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REVIEW: Beirut – ‘No No No’ (4AD)

Front cover of 'No No No'

Front cover of ‘No No No’

by Ed Biggs

As the celebrated songwriting force behind the infrequently operational outfit Beirut, Zach Condon has always given his music a different international flavour for each project. He moved from the Balkan folk-influenced Gulag Orkestar to the graceful orchestral flourishes of 2007’s The Flying Club Cup in little over 12 months, before overhauling the sound for 2009’s March Of The Zapotec / Holland double EP. All three projects were among the most rewarding pieces of indie in the second half of the noughties. But lately, Condon has been having a bit of a rough time. Since 2011’s The Rip Tide, in which he dialled Beirut’s cosmopolitan folk-stylings back to a pretty standard, unthreatening New York indie template, he’s suffered the dissolution of his marriage and what was rumoured to be a full-blown mental breakdown amid a bout of writer’s block while on tour in Australia in 2013. Having recovered and returned to the studio, Beirut’s fourth album proper No No No has been vaunted as a back-to-basics exercise.

Given that Condon has in the past scored music for 19-piece Mexican brass bands, perhaps “simple” shouldn’t be used pejoratively to describe anything he records under the Beirut name, but No No No is noticeably more straightforward and functional than anything he’s done in the past. Emerging out of ‘anything-goes’, relaxed jamming sessions in the studio, it consists of nine songs that clock in at under half an hour. In the context of the turmoil of his recent hindered creativity, this is probably a necessary manoeuvre, but there is still a clear link to his old music. The likes of ‘Gibraltar’, with its structure of pianos, bongos and handclaps, is the kind of ersatz, homespun music that Condon’s been making his entire career, only deliberately left with its inner workings exposed, rather than massaged and tinkered with through endless takes, revisions and edits in the studio. ‘As Needed’, despite its bleakness, could pass for an early ‘70s Beach Boys track, and the counterpoint between the ice-cool keyboards and Condon’s bleak vocal on ‘Perth’ also show this unfussy approach.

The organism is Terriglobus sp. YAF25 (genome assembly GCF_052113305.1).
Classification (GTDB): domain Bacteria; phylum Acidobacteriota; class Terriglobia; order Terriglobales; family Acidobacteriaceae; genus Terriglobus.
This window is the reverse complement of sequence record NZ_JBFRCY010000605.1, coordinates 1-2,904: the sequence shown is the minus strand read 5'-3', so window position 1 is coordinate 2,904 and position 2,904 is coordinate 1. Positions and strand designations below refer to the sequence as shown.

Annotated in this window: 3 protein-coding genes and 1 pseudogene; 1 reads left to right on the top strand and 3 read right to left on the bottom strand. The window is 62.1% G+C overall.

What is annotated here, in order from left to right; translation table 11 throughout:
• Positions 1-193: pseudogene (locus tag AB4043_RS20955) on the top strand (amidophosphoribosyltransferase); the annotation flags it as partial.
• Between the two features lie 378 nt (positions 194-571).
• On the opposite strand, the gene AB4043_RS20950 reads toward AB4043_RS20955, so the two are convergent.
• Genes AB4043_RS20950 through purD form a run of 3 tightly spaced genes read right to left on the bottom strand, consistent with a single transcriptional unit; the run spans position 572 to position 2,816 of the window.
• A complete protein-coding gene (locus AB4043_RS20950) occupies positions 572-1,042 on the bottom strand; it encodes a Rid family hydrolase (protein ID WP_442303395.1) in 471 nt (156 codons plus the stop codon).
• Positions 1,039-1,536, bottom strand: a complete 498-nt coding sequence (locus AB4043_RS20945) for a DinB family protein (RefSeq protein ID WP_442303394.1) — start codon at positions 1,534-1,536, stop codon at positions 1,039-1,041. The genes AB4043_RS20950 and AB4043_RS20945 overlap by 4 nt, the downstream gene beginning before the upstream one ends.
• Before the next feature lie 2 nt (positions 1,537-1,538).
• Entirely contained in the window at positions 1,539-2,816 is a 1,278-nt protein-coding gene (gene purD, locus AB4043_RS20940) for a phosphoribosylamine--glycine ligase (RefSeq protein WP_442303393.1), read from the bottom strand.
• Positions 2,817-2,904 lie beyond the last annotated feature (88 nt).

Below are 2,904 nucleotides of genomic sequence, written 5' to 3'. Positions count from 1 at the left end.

This isn’t to say that Condon has lost, or deliberately left out, his ability to weave clever music – it’s just more immediate and less subtle than before. The glinting melodies and harmonies on the wonderful title track, followed consecutively by the resplendent trumpets of ‘At Once’, ‘August Holland’ and, near the end, the shifting tempos of ‘Fener’ show this – short, punchy and accessible left-field pop that could stand a real chance of mainstream exposure. Certainly, if you were to recommend a starting point for a newcomer to get into Beirut, you would cite this new album. For older fans, unfortunately, No No No is let down by a couple of moments of perfunctory filler, like the mid-tempo ‘Pacheco’ or the rather disappointing shuffle of final track ‘So Allowed’. Its very short length is also rather unsatisfying, particularly after a four-year wait for new material. But seen as a whole, No No No is nevertheless an interesting portrait of Condon as a pop communicator, forgoing the complex beauty of the kind of arrangements that have made him so celebrated in the past in order to speak plainly and find himself again. It may come to be remembered merely as an exercise, but it’s a worthwhile one. (6/10)

Listen to No No No here!


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